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I'm trying to convert Java to an intermediate language and am in the process of figuring out how the intermediate language works.

I have the original Java code: http://cs.ucla.edu/classes/spring11/cs132/cs132/mj/Factorial.java

And I have the Intermediate Code representation (VAPOR): http://cs.ucla.edu/classes/spring11/cs132/kannan/vapor-examples/Factorial.vapor

Here's another set: in Java: http://cs.ucla.edu/classes/spring11/cs132/cs132/mj/BubbleSort.java

In VAPOR: http://cs.ucla.edu/classes/spring11/cs132/kannan/vapor-examples/BubbleSort.vapor

My question is, all of the VAPOR code has t.0 = HeapAllocZ(x) (where x is an int). I'm wondering how the converter determines the heap size needs to be size x. In Factorial.vapor, it's set to 4. In BubbleSort.vapor, it's set to 12.

Thanks!

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Most people just make a quick, reasonable guess and if the JVM runs out of heap, add more. Then if it keeps running out of a large heap, look for memory leaks etc –  Bohemian Nov 20 '12 at 23:09
    
Based on what though? I'm trying to automate the process, and I need some concrete basis for the guess –  pauliwago Nov 20 '12 at 23:10
    
@Bohemian -- He appears to be asking about the size of individual objects, not the total amount of heap needed. –  Hot Licks Nov 20 '12 at 23:33
    
^that's right, thanks. –  pauliwago Nov 20 '12 at 23:34

2 Answers 2

up vote 1 down vote accepted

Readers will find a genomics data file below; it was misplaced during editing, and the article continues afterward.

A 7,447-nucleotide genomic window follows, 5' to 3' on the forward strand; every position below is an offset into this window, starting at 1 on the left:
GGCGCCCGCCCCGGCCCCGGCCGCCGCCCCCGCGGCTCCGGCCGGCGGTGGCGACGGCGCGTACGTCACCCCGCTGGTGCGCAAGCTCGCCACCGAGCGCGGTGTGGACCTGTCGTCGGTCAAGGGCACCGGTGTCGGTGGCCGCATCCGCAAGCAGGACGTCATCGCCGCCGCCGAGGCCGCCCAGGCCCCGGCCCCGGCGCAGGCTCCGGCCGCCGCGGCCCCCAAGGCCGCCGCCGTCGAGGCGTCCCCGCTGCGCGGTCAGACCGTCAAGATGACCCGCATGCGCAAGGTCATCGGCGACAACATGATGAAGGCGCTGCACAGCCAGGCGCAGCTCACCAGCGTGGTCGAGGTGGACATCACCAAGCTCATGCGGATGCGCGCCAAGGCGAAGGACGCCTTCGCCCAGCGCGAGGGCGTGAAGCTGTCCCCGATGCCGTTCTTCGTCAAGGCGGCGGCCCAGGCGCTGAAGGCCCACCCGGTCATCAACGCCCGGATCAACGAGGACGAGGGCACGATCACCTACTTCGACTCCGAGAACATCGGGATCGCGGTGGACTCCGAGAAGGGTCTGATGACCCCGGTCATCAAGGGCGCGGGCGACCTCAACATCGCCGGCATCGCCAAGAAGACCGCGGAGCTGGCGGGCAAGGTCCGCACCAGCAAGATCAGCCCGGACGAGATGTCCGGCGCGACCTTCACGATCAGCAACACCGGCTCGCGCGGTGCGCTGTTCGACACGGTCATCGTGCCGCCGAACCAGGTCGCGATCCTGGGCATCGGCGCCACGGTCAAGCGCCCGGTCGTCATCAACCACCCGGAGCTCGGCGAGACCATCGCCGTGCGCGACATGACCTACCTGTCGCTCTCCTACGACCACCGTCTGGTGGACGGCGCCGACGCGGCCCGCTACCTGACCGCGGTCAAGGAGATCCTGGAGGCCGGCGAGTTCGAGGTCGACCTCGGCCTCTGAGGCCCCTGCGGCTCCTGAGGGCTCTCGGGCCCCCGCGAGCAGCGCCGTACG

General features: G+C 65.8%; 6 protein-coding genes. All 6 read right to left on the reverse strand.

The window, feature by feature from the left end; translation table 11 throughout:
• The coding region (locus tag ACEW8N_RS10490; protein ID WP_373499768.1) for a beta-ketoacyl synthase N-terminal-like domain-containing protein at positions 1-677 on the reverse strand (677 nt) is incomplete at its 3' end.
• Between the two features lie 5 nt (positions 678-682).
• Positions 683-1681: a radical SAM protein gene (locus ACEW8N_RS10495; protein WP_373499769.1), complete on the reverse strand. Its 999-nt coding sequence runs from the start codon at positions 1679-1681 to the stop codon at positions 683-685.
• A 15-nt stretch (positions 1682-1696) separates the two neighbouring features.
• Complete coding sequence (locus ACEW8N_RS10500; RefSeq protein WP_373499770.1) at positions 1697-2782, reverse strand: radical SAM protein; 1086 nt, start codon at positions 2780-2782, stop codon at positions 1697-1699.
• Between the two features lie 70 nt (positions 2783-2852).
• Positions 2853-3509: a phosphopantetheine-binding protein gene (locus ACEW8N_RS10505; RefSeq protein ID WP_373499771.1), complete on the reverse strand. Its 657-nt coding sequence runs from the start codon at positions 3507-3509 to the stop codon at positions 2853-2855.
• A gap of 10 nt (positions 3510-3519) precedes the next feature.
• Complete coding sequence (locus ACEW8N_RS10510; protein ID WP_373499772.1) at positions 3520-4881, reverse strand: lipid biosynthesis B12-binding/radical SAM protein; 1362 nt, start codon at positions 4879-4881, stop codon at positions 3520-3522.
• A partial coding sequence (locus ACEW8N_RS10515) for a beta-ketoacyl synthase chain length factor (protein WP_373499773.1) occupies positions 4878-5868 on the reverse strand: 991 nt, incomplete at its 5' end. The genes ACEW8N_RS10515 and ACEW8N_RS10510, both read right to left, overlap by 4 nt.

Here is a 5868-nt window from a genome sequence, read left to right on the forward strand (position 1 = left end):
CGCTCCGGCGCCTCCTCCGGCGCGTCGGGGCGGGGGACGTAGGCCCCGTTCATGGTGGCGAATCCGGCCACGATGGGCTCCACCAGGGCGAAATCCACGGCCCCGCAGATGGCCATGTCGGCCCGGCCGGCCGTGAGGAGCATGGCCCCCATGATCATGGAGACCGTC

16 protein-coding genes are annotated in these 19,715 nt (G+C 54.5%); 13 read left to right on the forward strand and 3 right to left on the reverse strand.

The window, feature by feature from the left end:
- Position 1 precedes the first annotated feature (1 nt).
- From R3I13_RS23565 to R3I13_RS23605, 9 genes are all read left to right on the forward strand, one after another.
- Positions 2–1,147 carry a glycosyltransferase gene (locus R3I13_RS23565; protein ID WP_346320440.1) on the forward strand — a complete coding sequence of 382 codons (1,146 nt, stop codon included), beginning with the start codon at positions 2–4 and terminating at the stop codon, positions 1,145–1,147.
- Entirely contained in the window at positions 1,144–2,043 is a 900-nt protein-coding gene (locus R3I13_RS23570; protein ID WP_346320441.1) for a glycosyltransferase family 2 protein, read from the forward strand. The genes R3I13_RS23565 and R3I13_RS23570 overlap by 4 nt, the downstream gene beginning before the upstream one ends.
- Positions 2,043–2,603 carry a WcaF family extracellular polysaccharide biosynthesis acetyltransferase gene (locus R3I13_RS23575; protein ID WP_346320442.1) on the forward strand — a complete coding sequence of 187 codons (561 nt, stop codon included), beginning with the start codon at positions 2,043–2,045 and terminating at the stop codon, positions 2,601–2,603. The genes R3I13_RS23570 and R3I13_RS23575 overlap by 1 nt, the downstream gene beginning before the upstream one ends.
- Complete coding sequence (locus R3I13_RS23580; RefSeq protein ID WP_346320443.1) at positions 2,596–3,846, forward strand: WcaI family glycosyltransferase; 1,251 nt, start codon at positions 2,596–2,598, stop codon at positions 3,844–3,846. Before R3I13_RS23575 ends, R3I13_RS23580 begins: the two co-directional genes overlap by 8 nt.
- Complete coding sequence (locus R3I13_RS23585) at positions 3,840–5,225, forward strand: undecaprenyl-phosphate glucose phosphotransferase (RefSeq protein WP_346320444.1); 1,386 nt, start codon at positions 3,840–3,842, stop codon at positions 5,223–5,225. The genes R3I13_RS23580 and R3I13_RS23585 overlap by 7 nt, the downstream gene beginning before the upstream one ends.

It looks like the HeapAlloc is based on the size of the structure you are creating (assuming 4 and 12 are byte values). I would think that looking at the variables your data structure uses, and counting the number of bytes those variables sum to would give you the number being allocated.

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Yep, this is essentially what Java does, only the information is embedded in the reference to the Class object that is used in the new operation. The object size stored in the Class object is calculated (by essentially totaling up the field sizes) when the class is "loaded". –  Hot Licks Nov 20 '12 at 23:32

If you notice, the Java version of Factorial has no data members. The Java version of BubbleSort has two 4-byte ints (8 bytes total).

Presumably the "overhead" of an object is 4 bytes (the size of a pointer to the class object).

So Factorial has an object size of 4 and BubbleSort has an object size of 12.

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